In actuality, it will very likely result in CONSIDERABLE $ SAVINGS for homeowners and renters (along with the CO2 reductions) after a payback time of just a few years in most cases.

See Residential Retrofit Study in Support of Boulder’s Climate Action Plan:
The Potential Role of Residential Energy Conservation Ordinances and other Policy Options
October 2008


To get an idea of the kind of potential overall SAVINGS involved with the retrofit, see "Appendix A
Costs and Benefits of Energy Retrofit Measures"

"Table A-6. Retrofit measures in 850 square foot [2 occupant] apartment retrofit undertaken in response to an imagined RECO; consumption and savings per year"

Savings per year: $771
Cost : $2569
Payback time: 3.3yr
GHG saved: 4.86 m tons per year

So, after JUST 3.3 years to pay back the initial outlay, the retrofit results in $771 SAVINGS every year (which also reduces the CO2 emissions by 4.86 tons every year)

for "RECO retrofit work on 2,000 square foot home with three occupants'
Table A3 gives the following
Savings per year: $969
Cost : $3378
Payback time: 3.5 yr
GHG saved: 5.1 m tons per year

As pointed out in the Daily camera article the cost of the retrofit for landlords could be passed along to renters over a period of years:

"To the extent market conditions allow, staff assumes that property owners will try to recover any expenses through rent increases," a city memo on the SmartRegs concludes.

The memo estimates that a landlord's investment of $2,000, for example, would cost an additional $17 a month over 15 years."

Funny that they mention "15 years" (and not 1, 5 or even 10).

Hmmm...

Hank Roberts said...

> "... if the program is a net
> economic winner than this
> debate is irrelevant, however
> the characterization of the
> program as focused on carbon
> dioxide rather than costs
> might be rethought."

Wait, this really doesn't make sense. Isn't the point to _find_ programs that reduce CO2 emissions?

Don't you want to satisfice here, both reducing CO2 _and_ saving money?

Isn't it better to do both?
(Even assuming nobody's actually calculating a carbon cost or trading benefit) -- who owns the carbon credits for this program, the sponsor or the homeowners?

The latter, by the way, is a big deal -- ownership of any future carbon credit/savings has been written into the fine print of a lot of contracts over the past five years or more -- even in the absence of a carbon trading market, so when one develops, someone will already own the right to whatever carbon credit is calculated. Usually the utility not the homeowner.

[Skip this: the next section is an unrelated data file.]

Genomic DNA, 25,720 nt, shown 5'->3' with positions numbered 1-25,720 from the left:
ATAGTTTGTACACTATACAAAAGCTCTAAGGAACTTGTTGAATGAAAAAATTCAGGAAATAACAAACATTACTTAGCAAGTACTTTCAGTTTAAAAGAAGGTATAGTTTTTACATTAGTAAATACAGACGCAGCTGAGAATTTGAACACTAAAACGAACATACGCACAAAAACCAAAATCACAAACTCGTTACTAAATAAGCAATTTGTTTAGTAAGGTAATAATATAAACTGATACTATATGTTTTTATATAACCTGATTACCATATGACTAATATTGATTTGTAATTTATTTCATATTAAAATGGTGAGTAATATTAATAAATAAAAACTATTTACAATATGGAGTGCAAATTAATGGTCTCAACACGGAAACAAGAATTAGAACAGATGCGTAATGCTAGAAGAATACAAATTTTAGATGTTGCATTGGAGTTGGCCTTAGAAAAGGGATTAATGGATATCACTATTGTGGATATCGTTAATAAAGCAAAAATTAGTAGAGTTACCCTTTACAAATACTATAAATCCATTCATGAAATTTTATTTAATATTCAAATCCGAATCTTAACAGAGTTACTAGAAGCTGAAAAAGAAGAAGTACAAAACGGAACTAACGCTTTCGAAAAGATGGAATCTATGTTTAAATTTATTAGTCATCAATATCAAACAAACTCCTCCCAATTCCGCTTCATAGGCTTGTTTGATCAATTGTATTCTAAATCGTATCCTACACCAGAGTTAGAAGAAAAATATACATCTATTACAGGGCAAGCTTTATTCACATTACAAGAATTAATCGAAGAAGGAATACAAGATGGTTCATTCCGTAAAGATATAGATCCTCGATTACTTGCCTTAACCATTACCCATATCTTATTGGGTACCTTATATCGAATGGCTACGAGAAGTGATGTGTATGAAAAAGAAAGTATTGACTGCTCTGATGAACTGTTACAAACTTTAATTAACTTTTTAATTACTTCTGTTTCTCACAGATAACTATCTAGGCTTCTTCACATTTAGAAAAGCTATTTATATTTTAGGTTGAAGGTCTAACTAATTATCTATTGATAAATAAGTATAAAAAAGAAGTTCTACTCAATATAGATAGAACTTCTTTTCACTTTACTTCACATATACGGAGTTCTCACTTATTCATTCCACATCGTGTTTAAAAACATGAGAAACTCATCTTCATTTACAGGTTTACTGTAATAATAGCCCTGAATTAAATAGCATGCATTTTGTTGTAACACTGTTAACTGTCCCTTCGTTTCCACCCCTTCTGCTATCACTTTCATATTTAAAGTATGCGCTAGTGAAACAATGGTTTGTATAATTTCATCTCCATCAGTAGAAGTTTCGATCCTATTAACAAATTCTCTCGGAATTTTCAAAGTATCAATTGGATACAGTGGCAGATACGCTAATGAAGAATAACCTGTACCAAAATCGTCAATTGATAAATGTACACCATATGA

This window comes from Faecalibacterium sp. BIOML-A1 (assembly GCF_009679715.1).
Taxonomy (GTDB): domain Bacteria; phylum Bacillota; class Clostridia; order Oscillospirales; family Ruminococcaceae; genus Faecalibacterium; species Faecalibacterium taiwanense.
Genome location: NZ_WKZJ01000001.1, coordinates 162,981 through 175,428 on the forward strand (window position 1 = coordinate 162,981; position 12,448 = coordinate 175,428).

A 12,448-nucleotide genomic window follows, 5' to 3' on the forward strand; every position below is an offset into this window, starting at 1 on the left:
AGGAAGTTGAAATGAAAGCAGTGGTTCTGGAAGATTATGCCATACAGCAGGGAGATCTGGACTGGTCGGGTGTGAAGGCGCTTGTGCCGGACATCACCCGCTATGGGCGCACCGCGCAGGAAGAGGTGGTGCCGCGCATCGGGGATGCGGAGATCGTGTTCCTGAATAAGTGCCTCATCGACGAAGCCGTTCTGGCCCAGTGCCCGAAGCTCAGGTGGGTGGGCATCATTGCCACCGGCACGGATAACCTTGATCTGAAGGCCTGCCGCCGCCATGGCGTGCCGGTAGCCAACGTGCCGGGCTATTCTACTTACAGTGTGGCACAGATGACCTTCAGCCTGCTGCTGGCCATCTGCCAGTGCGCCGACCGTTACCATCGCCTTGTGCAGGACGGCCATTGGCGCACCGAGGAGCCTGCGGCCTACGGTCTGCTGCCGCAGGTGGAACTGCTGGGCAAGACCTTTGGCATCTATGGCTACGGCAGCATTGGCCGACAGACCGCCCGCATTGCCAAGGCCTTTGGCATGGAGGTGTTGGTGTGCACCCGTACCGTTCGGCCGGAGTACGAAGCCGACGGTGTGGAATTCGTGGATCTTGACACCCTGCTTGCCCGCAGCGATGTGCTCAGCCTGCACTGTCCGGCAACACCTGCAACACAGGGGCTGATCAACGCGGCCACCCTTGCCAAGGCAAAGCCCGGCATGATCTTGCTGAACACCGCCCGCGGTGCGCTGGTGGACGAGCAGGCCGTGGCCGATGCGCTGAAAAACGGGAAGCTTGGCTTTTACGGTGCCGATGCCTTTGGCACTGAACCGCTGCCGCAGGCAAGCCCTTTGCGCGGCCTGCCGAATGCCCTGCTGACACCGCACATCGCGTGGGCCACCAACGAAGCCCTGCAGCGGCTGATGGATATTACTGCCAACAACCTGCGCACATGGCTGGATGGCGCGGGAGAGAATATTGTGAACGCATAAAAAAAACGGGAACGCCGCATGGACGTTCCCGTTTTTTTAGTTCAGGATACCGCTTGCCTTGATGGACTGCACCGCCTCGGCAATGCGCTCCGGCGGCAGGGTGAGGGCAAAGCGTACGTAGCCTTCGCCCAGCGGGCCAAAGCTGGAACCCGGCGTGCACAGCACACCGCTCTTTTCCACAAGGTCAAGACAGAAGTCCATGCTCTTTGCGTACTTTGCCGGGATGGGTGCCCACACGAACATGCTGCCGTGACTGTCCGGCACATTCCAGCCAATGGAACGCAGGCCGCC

Michael Tobis said...

OK, y'all. Point made, no more piling on.

Roger I really didn't mean to set a trap for you. I'm not THAT smart. But you walked into this and I agree with Neven that your best move is to find some gracious way to say "oops on the substance".

Meanwhile, oops on the tone, on my part.

Like I said, I don't think it does any good to try to characterize RP Jr. one way or another. My mistake there.

Horatio Algeranon said...

Interesting mousebit related to the above

"Vice President Joe Biden announced today a plan to invest $452 million in Recovery Act funding to go toward energy-efficient building retrofits in 25 communities.

"Here's a list of the cities that will be getting funds for retrofitting, with the final dollar amount subject to negotiation."


Austin, Texas - $10 million
Boulder County, Colorado - $25 million


http://www.huffingtonpost.com/2010/04/21/white-house-earth-day-ann_n_546127.html

So, Boulder is getting enough from the Feds to cover most (if not all) of their residential retrofit costs.

How Boulder will ACTUALLY spend that $25 million remains to be seen, of course, but (potentially, at least) it could defray some of the costs to homeowners and apartment owners of retrofitting.

EliRabett said...

Ask yourself this Michael, has someone known to us all ever NOT piled on.

Part of altering behavior is defining the consequences.

Horatio Algeranon said...

Horatio would note that there is a difference between putting the final nail (or two) in the coffin and "piling on" (burying it)

Presumably, the former is meant to ensure that the body does not escape ... before you bury it.

(and just to be clear: Horatio is certainly not talking in a literal sense here.)

Michael Tobis said...

I think "piling on" is a football analogy for jumping on a guy who is already tackled for the sheer joy of causing the opposing team pain.

Not that there is an opposing team, you understand. That's apparently just a figment of our overheated imaginations...

steven said...

I have held it against Tom Fuller that he was on the "Climate Fraud" site, and against Roy Spencer as well. In both cases I was a bit surprised. In this case I inadvertently tarred RP Jr. I was relying on the expectation that republication of articles is usually preceded by permission to do so. This apparently was an error for which I apologize.


That kind of error deserves a full post. spot your own bug.